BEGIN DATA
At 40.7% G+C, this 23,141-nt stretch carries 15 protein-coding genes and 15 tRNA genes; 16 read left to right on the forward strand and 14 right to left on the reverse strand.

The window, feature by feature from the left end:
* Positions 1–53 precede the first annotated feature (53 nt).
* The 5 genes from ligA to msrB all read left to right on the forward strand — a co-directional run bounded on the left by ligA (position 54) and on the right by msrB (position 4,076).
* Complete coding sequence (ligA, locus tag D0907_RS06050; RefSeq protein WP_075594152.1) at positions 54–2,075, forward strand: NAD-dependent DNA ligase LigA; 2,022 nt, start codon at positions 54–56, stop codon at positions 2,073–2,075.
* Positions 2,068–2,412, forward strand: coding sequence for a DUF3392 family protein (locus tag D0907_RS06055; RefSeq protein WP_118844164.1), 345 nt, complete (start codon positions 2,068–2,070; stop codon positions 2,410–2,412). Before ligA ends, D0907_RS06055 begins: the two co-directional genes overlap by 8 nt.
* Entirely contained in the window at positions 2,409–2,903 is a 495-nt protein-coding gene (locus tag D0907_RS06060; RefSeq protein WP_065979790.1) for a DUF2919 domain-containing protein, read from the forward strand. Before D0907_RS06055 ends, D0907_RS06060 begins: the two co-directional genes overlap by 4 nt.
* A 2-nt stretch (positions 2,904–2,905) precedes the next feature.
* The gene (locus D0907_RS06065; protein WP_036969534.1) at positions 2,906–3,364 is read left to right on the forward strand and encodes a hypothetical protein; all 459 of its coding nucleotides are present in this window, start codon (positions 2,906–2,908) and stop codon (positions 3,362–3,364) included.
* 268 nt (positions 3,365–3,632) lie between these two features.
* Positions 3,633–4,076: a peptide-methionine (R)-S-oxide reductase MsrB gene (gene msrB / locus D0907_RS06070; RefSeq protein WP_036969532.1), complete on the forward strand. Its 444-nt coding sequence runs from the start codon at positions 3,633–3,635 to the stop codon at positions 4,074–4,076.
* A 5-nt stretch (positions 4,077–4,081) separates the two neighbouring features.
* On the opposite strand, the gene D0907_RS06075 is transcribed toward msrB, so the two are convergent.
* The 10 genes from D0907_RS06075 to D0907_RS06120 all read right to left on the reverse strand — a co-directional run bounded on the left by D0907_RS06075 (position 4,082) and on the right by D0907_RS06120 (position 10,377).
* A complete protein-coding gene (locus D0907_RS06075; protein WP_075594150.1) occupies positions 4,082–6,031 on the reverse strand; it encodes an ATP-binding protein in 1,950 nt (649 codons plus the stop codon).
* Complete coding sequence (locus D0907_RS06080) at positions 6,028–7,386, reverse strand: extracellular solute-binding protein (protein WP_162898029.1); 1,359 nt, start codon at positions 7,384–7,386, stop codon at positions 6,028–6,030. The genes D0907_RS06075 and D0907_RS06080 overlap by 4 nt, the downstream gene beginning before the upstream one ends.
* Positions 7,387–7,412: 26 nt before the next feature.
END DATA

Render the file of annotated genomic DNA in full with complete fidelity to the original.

At 40.7% G+C, this 23,141-nt stretch carries 15 protein-coding genes and 15 tRNA genes; 16 read left to right on the forward strand and 14 right to left on the reverse strand.

The window, feature by feature from the left end:
* Positions 1–53 precede the first annotated feature (53 nt).
* The 5 genes from ligA to msrB all read left to right on the forward strand — a co-directional run bounded on the left by ligA (position 54) and on the right by msrB (position 4,076).
* Complete coding sequence (ligA, locus tag D0907_RS06050; RefSeq protein WP_075594152.1) at positions 54–2,075, forward strand: NAD-dependent DNA ligase LigA; 2,022 nt, start codon at positions 54–56, stop codon at positions 2,073–2,075.
* Positions 2,068–2,412, forward strand: coding sequence for a DUF3392 family protein (locus tag D0907_RS06055; RefSeq protein WP_118844164.1), 345 nt, complete (start codon positions 2,068–2,070; stop codon positions 2,410–2,412). Before ligA ends, D0907_RS06055 begins: the two co-directional genes overlap by 8 nt.
* Entirely contained in the window at positions 2,409–2,903 is a 495-nt protein-coding gene (locus tag D0907_RS06060; RefSeq protein WP_065979790.1) for a DUF2919 domain-containing protein, read from the forward strand. Before D0907_RS06055 ends, D0907_RS06060 begins: the two co-directional genes overlap by 4 nt.
* A 2-nt stretch (positions 2,904–2,905) precedes the next feature.
* The gene (locus D0907_RS06065; protein WP_036969534.1) at positions 2,906–3,364 is read left to right on the forward strand and encodes a hypothetical protein; all 459 of its coding nucleotides are present in this window, start codon (positions 2,906–2,908) and stop codon (positions 3,362–3,364) included.
* 268 nt (positions 3,365–3,632) lie between these two features.
* Positions 3,633–4,076: a peptide-methionine (R)-S-oxide reductase MsrB gene (gene msrB / locus D0907_RS06070; RefSeq protein WP_036969532.1), complete on the forward strand. Its 444-nt coding sequence runs from the start codon at positions 3,633–3,635 to the stop codon at positions 4,074–4,076.
* A 5-nt stretch (positions 4,077–4,081) separates the two neighbouring features.
* On the opposite strand, the gene D0907_RS06075 is transcribed toward msrB, so the two are convergent.
* The 10 genes from D0907_RS06075 to D0907_RS06120 all read right to left on the reverse strand — a co-directional run bounded on the left by D0907_RS06075 (position 4,082) and on the right by D0907_RS06120 (position 10,377).
* A complete protein-coding gene (locus D0907_RS06075; protein WP_075594150.1) occupies positions 4,082–6,031 on the reverse strand; it encodes an ATP-binding protein in 1,950 nt (649 codons plus the stop codon).
* Complete coding sequence (locus D0907_RS06080) at positions 6,028–7,386, reverse strand: extracellular solute-binding protein (protein WP_162898029.1); 1,359 nt, start codon at positions 7,384–7,386, stop codon at positions 6,028–6,030. The genes D0907_RS06075 and D0907_RS06080 overlap by 4 nt, the downstream gene beginning before the upstream one ends.
* Positions 7,387–7,412: 26 nt before the next feature.